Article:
Tenants who asked for a rent reduction during the coronavirus pandemic were reportedly told that the request was “unrealistic” and that they should pay up in full using money they would have saved by not going out for lunch or on holiday.
It came as London’s mayor, Sadiq Khan, called for a “triple lock” system to protect renters who are struggling to make ends meet, amid growing fears that housing costs are pushing people into debt.
Mr Khan called for an increase in welfare support for renters, a bar on landlords evicting tenants after the crisis for rent arrears they have accrued during it, and an and to so-called “no-fault” evictions.
With millions of people left out of work or taking a pay cut due to being furloughed, increasing numbers of tenants are encountering problems with their landlords over rent payments.
More than 100 residents in a block on Somerford Grove in east London who wrote to their landlord requesting a 20 per cent rent reduction were told the proposal was “unreasonable and “unrealistic”, the Guardian reported.
Tower Quay properties, which manages the block, on behalf of companies controlled by property developer John Christodolou, wrote back telling tenants that any drop in their income would be mitigated by reduced need to spend on holidays, entertainment, travel, clothes and lunches.
“Subsequently, when all of this is taken into account, in most cases we believe the impact on disposable income will be minimal, and there is therefore no justification for any reduction in rent, especially considering that whilst tenants are isolating the wear and tear in properties is increasing, which will be at the cost of the landlord,” the agent said, according to the Guardian.
Tower Quay did not respond to a request for comment. There is no suggestion that Mr Christodolou knew about the contents of the letter.
Last month, the government suspended all eviction proceedings for 90 days as part of emergency measures to protect renters, but campaigners argue further action is needed.
Under the temporary rules, tenants can also ask their landlord for a rent repayment holiday if they are struggling to pay, although they will have to make up the arrears after the period of national emergency is over.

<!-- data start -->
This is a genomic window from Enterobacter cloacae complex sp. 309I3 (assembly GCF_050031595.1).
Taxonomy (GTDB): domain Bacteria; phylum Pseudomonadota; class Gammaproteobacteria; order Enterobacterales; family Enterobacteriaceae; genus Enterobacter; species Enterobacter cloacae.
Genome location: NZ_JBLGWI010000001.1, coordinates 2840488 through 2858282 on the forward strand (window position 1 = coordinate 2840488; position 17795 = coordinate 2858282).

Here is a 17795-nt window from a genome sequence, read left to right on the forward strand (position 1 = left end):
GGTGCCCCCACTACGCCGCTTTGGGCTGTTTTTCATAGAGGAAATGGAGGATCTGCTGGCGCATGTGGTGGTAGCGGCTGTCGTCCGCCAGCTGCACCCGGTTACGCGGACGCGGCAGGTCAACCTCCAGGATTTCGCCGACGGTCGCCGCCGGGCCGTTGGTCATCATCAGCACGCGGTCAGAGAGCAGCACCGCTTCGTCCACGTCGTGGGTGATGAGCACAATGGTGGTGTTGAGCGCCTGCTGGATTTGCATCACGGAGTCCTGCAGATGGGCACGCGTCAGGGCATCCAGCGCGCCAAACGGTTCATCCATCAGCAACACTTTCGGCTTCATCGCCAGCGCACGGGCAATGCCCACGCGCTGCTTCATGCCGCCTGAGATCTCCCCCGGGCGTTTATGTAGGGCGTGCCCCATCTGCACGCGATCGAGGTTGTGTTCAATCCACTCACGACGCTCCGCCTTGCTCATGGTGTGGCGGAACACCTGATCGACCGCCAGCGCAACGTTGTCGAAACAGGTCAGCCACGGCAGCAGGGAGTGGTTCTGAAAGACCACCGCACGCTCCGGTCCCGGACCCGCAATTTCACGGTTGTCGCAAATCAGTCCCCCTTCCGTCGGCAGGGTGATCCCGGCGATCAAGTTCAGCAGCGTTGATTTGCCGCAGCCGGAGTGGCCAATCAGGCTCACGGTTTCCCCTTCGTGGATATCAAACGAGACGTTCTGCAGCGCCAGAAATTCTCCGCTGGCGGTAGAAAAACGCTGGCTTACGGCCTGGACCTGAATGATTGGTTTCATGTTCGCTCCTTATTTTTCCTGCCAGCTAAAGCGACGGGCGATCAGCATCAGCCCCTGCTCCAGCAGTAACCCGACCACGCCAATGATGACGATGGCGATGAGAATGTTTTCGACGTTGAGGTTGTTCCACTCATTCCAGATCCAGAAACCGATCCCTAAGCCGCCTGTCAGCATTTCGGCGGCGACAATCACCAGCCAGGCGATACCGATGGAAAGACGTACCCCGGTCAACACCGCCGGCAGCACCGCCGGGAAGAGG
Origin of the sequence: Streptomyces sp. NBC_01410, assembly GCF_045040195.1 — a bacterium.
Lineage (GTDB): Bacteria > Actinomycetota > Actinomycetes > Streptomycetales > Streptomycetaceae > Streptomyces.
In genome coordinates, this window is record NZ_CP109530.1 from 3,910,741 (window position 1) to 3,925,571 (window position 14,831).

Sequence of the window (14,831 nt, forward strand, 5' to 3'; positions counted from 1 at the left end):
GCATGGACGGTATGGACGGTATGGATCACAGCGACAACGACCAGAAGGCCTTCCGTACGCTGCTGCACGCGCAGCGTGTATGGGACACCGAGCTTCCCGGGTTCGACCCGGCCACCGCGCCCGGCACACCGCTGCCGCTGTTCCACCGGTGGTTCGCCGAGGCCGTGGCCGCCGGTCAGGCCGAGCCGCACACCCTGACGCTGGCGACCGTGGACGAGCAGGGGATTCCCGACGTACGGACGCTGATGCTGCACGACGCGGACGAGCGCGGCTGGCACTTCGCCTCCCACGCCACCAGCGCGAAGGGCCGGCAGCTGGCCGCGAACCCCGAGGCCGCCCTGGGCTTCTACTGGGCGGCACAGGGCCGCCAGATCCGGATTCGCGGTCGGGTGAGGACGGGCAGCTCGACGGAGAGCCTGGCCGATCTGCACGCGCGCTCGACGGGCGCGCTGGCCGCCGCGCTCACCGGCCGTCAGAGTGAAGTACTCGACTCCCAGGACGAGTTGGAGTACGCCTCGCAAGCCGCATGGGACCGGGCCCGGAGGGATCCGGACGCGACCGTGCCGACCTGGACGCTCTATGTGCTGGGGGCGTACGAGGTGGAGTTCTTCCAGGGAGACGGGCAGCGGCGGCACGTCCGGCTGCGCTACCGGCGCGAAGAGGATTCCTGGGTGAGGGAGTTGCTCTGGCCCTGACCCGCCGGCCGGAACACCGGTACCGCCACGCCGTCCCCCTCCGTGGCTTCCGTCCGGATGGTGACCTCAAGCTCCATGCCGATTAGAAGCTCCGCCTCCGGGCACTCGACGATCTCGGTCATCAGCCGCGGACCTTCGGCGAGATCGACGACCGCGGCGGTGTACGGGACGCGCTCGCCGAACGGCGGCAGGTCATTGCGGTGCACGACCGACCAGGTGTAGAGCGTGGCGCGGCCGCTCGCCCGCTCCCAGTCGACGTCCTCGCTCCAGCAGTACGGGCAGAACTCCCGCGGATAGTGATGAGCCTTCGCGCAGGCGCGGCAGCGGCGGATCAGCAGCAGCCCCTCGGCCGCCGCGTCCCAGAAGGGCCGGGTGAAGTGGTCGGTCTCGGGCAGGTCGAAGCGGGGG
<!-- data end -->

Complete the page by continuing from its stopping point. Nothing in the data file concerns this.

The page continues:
The government says that tenants should speak to their landlord if they are in difficulty and that “in this unique context we would encourage tenants and landlords to work together to put in place a rent payment scheme”.
Universal credit and housing benefit have been increased, with Local Housing Allowance now covering 30 per cent of market rents in each area.
Mr Khan urged the government to raise the allowance further to cover median market rents and cover any shortfall in rental payments of private tenants unable to pay them due to Covid-19 — including those with no recourse to public funds.
He said: “For too long, renters in the capital and across the country have been denied the security they need in the place they call home. The current crisis has brought these issues into stark relief.
“With millions of low-paid renters in London now facing increased financial uncertainty we face a ticking timebomb of debt, arrears and widespread evictions once the suspension in court proceedings is lifted.”
Landlords welcomed the proposal to increase public funding to cover tenants’ rent payments. Ben Beadle, chief executive of the National Residential Landlords Association, said the group supported an increase in the housing allowance.
He added: “In addition, we repeat our call on the Government to scrap the five-week wait for the first payment of Universal Credit immediately and ensure tenants can have the housing element of the credit paid directly to their landlord if they wish.”
Private landlords received £23bn of public money through housing benefit payments last year, money that critics argue would be better spent on ending a chronic undersupply of social and affordable housing.
The Money Advice Trust, a charity that runs the National Debtline, is calling for holidays for council tax bills, which, along with rent, are among the most common reasons for people to fall into debt.
“People struggling with council tax bills, self-employed people facing immediate hardship, and private renters are particularly at risk of falling into serious financial difficulty,” said Joanna Elson, the charity’s chief executive.
“The government must take urgent action to close the gaps in its Covid-19 financial support package, or many more households will fall into problem debt.”
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